Oil markets have remained steady as global oversupplies from increased US production and OPEC surpluses were balanced by demand.
Benchmark Brent crude and the US light crude oil were trading 10 cents lower at $48.32 and $45.92 a barrel respectively, reported Reuters.
Freight Investor Services fuel broker Matt Stanley was quoted by the news agency as saying: “We're stuck in a range that, I think, will be tough to break out of without some kind of political factor coming into play.”
Strong demand from refineries in China increased crude throughput last month.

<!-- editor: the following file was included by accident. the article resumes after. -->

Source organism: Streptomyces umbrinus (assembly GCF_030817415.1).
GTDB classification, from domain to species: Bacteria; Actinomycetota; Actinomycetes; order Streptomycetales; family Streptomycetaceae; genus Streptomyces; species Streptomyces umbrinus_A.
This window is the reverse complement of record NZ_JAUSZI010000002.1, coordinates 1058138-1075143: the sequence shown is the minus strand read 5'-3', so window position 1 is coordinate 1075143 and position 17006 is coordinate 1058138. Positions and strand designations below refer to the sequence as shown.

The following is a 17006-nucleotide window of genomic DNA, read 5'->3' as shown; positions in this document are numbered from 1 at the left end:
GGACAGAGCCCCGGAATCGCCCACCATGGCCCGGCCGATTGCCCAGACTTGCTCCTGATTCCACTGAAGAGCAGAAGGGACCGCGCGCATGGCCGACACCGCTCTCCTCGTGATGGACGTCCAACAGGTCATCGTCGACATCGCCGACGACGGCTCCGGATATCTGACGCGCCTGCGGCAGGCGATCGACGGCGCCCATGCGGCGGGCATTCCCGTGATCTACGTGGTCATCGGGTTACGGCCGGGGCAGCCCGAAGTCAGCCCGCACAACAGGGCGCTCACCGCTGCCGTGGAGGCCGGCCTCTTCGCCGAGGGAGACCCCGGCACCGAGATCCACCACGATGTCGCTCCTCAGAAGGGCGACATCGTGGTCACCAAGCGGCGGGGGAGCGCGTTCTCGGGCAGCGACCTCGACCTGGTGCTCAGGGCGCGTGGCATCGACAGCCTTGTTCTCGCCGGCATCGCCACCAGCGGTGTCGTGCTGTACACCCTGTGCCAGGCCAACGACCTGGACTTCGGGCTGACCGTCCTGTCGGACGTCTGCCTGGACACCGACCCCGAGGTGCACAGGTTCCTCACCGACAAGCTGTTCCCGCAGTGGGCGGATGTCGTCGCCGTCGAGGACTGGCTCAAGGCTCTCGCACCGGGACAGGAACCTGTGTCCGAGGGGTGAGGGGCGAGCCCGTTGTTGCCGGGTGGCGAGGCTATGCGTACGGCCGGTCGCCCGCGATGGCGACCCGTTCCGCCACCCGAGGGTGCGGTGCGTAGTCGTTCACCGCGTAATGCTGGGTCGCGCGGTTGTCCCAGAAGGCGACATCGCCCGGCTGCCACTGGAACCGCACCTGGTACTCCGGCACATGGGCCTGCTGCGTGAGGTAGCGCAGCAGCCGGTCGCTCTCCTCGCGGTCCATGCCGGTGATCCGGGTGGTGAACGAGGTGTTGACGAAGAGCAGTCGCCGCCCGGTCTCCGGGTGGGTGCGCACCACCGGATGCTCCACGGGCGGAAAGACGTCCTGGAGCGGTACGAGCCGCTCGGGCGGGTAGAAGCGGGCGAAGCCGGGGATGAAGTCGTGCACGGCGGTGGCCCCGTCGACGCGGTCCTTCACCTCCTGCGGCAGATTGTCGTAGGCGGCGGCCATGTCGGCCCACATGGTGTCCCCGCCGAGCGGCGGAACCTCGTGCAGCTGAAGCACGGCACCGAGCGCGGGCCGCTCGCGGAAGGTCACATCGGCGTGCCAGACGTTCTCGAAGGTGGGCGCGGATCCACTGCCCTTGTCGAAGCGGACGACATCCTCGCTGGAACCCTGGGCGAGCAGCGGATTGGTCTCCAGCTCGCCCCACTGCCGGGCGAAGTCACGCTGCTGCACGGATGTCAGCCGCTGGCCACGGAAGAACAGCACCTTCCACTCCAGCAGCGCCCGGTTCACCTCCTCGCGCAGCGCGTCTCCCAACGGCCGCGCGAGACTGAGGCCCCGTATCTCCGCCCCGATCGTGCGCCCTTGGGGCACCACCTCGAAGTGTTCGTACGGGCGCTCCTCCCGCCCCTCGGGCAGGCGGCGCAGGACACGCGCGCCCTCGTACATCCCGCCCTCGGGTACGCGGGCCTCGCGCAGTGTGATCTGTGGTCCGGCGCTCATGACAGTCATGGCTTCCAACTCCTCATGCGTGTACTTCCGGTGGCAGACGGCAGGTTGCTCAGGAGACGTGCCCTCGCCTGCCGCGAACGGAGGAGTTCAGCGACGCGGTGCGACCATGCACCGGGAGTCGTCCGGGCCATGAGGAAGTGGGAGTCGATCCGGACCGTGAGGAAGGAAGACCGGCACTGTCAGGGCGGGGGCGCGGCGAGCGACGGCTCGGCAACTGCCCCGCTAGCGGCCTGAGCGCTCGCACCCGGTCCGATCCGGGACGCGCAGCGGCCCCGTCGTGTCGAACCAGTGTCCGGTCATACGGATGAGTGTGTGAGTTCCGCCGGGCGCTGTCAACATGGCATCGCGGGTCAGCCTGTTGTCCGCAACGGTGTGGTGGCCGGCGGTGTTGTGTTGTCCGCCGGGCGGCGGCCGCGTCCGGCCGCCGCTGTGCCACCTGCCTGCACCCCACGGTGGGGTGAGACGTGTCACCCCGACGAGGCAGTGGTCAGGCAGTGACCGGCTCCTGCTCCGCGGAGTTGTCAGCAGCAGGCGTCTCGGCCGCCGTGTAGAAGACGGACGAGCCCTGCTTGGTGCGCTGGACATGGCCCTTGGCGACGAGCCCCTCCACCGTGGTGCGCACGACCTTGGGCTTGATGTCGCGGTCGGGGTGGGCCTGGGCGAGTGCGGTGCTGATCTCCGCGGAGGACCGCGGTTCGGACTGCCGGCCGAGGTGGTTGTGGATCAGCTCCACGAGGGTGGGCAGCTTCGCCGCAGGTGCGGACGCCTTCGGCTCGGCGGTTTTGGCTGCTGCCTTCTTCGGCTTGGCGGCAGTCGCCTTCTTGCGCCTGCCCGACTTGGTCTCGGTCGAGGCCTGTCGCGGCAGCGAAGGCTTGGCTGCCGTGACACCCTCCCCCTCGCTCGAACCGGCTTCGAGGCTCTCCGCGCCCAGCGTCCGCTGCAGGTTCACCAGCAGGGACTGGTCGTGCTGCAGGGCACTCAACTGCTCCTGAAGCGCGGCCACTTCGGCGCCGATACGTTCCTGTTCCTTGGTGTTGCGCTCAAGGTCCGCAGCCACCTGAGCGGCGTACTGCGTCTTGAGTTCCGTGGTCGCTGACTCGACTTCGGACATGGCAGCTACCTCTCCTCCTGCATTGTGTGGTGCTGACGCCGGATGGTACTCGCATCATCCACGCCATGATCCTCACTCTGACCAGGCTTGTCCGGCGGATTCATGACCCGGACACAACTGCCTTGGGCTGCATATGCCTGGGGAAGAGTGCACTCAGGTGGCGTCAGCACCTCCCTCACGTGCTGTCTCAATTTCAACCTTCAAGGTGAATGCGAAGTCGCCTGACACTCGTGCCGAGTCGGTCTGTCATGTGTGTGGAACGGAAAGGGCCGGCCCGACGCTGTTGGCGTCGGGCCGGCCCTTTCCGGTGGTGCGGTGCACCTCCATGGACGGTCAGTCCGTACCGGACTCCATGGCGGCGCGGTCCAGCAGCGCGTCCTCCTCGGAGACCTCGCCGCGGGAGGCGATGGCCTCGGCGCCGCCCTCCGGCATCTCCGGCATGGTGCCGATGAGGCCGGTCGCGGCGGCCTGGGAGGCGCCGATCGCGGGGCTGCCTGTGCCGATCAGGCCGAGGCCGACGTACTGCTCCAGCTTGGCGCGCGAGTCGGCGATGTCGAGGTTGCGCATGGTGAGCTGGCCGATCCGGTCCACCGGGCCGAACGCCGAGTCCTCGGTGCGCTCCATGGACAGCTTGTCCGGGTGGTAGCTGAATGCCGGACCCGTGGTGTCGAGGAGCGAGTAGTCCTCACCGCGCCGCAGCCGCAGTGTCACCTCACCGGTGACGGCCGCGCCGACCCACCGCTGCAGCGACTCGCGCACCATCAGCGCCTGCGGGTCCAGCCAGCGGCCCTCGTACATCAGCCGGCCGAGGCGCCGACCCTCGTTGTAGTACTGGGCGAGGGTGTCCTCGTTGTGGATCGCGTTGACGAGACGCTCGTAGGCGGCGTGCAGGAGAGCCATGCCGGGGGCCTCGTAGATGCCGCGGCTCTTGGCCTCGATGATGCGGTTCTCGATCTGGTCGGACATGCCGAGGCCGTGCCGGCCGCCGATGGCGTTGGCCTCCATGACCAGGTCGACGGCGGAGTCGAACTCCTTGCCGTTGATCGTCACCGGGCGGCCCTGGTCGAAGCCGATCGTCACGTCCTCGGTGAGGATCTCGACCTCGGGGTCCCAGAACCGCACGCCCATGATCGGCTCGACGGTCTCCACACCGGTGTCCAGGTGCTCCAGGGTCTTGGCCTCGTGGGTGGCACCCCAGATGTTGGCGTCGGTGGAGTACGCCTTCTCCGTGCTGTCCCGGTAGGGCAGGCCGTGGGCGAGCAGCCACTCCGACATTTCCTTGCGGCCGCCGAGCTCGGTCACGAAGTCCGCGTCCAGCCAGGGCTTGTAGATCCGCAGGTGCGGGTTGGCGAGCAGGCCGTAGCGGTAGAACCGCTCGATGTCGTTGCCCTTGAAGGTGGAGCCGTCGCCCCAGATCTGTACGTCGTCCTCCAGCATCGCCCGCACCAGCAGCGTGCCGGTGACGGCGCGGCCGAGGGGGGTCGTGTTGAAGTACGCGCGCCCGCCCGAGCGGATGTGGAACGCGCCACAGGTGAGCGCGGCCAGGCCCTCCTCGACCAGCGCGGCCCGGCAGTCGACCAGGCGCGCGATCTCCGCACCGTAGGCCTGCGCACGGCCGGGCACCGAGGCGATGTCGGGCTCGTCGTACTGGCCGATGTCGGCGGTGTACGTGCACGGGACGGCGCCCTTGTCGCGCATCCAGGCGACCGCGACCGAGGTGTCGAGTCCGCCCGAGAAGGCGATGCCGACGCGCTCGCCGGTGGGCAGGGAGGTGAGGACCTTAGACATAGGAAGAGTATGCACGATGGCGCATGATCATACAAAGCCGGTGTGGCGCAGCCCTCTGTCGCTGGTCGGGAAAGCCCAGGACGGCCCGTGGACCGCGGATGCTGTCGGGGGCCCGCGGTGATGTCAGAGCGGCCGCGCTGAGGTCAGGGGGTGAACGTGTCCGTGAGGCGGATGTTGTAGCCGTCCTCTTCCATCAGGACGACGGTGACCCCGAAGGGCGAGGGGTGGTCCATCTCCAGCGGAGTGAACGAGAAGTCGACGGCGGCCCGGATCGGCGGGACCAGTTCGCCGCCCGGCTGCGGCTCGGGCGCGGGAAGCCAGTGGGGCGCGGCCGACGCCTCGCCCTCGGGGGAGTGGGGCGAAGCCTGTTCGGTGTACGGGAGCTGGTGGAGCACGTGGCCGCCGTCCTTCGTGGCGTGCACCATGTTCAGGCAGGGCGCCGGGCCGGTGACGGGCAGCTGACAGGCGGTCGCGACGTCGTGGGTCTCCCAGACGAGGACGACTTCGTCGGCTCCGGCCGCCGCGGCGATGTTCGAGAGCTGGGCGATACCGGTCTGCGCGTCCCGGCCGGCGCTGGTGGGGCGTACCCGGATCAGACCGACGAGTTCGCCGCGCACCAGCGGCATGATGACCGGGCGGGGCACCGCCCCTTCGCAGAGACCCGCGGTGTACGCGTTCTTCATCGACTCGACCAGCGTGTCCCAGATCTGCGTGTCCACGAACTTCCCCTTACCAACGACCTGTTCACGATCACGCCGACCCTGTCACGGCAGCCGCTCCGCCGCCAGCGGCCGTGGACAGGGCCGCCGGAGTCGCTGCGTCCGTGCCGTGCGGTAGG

However, most oil markets remain well-supplied and crude oil for immediate delivery was reported to be trading at heavy discounts.
The deal between the oil group and other key oil producers, including Russia, to reduce oil supplies by nearly 1.8 million barrels per day (bpd) up to March 2018 has been largely ineffective to revive oil prices.
OPEC countries exempt from the deal, Nigeria and Libya have increased crude oil output that put additional pressure on price levels.
South American nation Ecuador also stated that it will not be able to reduce its production by 26,000bpd as agreed due to the country's fiscal deficit.
Currently, Ecuador is producing 545,000bpd after reducing output by 60%.